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Microsoft Online Services Now Open to Businesses of All Sizes

Microsoft on Sunday announced a significant expansion of its Microsoft Online Services. Now, the service--which bundles centrally managed Exchange-based email, contacts, and calendar functionality with SharePoint-based Web collaboration--is available to businesses of all sizes.

"The combination of software plus services gives customers advanced choice and flexibility in how they access and manage software," said Microsoft chairman Bill Gates. "With Microsoft Online Services, businesses can deploy software as a subscription service, from servers they manage on-site, or a combination of the two, depending on their specific needs. In the future, customers and partners should expect to see this kind of choice and flexibility for all of Microsoft's software and server products."

Unlike Microsoft's consumer oriented Windows Live services, such as Hotmail, Microsoft Online Services (MOS) runs on Microsoft's enterprise server products, making it a better fit for medium-sized companies and enterprises. Corporations that choose to allow Microsoft to host these services for them can manage and monitor MOS via a simple Web console. Originally available for companies with over 5,000 users, MOS has attracted a number of high profile customers, including Blockbuster, Coca-Cola, and Energizer, among others.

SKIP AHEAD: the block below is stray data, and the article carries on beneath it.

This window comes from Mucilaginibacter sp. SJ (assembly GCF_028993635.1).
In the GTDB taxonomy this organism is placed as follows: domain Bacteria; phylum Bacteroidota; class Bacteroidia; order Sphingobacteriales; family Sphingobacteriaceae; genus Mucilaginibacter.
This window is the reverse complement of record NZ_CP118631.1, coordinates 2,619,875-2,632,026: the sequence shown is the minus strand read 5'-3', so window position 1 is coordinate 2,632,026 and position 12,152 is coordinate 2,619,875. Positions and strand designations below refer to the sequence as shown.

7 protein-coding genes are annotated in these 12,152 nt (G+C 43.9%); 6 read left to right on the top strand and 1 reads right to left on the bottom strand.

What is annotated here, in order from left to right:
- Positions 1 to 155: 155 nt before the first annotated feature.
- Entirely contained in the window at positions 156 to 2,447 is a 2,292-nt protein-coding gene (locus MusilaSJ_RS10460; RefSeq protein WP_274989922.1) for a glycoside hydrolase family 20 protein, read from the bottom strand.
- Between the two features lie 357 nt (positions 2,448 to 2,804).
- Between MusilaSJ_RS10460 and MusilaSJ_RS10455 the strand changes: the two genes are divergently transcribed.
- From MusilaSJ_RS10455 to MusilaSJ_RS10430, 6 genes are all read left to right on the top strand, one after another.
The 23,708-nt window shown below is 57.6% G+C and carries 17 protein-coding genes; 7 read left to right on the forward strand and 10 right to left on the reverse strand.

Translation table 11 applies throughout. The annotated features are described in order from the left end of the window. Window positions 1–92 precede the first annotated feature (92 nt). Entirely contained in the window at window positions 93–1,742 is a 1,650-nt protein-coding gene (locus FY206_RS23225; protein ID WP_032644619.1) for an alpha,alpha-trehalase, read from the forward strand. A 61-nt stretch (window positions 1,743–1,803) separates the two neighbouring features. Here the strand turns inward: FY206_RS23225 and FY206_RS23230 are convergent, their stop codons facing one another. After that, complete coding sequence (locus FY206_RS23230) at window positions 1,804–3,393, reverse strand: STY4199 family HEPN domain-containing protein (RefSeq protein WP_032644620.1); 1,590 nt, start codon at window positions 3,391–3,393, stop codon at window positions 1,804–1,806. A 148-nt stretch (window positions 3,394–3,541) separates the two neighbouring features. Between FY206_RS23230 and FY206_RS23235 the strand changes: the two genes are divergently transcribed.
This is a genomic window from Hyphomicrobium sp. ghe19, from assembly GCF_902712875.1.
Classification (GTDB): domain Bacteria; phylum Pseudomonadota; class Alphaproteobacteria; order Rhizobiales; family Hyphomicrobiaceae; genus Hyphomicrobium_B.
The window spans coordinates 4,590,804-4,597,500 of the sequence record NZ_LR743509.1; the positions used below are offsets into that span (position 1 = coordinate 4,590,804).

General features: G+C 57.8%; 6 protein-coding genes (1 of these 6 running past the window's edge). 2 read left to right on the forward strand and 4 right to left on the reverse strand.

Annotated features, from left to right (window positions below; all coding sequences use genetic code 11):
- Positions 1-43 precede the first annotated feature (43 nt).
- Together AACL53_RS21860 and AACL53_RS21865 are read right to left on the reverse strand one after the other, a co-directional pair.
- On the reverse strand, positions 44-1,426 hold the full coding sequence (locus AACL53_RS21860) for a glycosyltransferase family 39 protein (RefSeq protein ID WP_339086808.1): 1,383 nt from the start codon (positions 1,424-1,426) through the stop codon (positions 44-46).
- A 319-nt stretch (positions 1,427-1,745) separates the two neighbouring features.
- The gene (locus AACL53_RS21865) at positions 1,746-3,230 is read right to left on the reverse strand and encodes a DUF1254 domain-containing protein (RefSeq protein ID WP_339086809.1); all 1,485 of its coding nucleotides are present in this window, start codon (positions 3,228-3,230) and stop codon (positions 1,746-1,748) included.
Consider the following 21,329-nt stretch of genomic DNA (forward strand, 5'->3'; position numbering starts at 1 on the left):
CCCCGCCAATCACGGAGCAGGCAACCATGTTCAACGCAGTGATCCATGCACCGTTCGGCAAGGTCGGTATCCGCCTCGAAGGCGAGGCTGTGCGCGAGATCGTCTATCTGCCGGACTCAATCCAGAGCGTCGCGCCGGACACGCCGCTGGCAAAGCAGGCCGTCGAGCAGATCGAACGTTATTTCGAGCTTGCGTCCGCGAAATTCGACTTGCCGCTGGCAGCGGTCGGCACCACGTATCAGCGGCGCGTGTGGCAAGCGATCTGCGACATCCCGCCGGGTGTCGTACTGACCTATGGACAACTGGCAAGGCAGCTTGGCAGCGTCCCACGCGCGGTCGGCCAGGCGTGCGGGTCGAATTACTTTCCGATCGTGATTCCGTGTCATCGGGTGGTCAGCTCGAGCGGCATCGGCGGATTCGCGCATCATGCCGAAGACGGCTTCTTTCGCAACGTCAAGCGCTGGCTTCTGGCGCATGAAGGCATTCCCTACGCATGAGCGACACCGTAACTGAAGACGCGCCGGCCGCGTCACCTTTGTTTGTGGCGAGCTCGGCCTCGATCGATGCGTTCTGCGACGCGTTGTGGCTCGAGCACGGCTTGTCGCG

MOS licensing varies on a company-by-company basis. Customers can elect to pay per-user subscription fees each year, while those with existing Microsoft volume licenses through Software Assurance can simply add user subscriptions at a discount. Microsoft is also planning a version of MOS that combines Exchange Online and SharePoint Online with Office Communications Online and Office Live Meeting as a suite of services. And customers can elect to subscribe to individual components of the suite instead, if they'd like.

This expanded version of MOS is currently in limited beta, but US-based companies interested in testing the service can register on the Microsoft Web site. Microsoft expects to ship the service publicly in the second half of 2008.

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